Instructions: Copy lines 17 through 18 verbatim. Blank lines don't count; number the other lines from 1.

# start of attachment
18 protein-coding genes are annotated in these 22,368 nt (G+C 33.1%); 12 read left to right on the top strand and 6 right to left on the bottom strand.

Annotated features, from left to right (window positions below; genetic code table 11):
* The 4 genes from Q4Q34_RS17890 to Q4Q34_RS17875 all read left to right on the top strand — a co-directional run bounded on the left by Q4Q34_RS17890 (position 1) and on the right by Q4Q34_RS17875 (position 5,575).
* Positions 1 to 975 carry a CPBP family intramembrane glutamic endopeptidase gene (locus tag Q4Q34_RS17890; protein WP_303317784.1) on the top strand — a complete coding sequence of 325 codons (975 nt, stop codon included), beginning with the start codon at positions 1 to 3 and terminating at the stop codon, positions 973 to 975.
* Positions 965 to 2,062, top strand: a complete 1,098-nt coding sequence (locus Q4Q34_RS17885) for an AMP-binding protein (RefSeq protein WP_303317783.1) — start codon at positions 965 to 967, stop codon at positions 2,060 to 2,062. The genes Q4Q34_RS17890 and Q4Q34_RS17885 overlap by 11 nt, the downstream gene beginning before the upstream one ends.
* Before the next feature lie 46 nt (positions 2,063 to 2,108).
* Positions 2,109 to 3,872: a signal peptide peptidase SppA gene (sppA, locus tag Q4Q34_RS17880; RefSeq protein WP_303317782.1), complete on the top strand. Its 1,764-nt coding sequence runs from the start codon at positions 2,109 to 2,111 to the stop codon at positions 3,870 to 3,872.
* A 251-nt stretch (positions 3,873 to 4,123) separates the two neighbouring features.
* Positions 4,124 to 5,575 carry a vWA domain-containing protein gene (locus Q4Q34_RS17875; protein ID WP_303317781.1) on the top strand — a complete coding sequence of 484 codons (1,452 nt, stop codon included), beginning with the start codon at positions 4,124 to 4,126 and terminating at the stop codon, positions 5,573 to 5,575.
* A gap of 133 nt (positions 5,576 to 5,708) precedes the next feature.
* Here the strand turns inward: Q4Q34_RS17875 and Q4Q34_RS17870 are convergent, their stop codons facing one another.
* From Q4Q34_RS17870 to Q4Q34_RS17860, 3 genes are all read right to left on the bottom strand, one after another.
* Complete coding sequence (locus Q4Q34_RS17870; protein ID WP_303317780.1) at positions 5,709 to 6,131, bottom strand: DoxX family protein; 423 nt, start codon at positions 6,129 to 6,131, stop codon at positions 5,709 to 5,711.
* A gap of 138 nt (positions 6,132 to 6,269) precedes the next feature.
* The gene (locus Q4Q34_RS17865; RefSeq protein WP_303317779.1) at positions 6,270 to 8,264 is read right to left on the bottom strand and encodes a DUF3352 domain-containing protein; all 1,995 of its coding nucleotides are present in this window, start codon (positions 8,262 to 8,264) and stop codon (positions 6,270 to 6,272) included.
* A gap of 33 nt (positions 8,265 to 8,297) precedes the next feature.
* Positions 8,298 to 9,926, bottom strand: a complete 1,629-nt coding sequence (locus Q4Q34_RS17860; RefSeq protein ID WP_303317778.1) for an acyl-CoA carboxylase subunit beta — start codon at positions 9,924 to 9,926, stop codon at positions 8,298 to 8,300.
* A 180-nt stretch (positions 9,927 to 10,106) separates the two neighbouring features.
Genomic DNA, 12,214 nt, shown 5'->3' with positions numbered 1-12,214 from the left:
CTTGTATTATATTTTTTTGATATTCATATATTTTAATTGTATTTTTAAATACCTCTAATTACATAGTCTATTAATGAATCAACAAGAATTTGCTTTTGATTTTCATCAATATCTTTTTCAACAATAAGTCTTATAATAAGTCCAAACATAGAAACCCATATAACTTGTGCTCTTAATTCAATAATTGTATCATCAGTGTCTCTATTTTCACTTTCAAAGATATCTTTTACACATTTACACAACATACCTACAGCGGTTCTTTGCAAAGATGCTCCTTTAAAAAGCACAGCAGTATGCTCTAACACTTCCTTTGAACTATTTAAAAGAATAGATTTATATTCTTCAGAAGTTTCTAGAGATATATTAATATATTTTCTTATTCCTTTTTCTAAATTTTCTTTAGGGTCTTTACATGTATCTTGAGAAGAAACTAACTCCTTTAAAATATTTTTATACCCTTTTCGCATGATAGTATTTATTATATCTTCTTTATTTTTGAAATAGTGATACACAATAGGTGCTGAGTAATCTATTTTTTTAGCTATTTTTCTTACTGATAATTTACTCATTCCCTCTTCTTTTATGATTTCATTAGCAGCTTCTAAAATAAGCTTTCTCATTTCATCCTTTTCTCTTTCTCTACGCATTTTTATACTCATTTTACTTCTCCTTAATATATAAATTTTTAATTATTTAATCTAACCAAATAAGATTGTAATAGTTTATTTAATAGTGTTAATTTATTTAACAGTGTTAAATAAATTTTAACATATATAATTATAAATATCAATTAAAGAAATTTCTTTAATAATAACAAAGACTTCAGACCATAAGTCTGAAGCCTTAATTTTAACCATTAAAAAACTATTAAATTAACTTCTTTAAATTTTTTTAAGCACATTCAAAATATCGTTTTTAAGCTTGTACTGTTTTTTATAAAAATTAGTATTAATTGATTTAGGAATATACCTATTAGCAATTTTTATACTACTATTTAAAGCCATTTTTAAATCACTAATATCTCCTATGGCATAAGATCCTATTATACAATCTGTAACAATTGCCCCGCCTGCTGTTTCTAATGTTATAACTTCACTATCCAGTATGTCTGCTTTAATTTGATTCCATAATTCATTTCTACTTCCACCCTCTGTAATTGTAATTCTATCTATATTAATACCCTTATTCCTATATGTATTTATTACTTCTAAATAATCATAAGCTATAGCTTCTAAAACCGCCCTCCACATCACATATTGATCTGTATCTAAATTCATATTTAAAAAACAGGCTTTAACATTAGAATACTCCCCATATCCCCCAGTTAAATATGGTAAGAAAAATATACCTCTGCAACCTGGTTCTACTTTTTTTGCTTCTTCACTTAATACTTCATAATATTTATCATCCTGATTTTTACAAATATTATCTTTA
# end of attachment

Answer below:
* Positions 8,298 to 9,926, bottom strand: a complete 1,629-nt coding sequence (locus Q4Q34_RS17860; RefSeq protein ID WP_303317778.1) for an acyl-CoA carboxylase subunit beta — start codon at positions 9,924 to 9,926, stop codon at positions 8,298 to 8,300.
* A 180-nt stretch (positions 9,927 to 10,106) separates the two neighbouring features.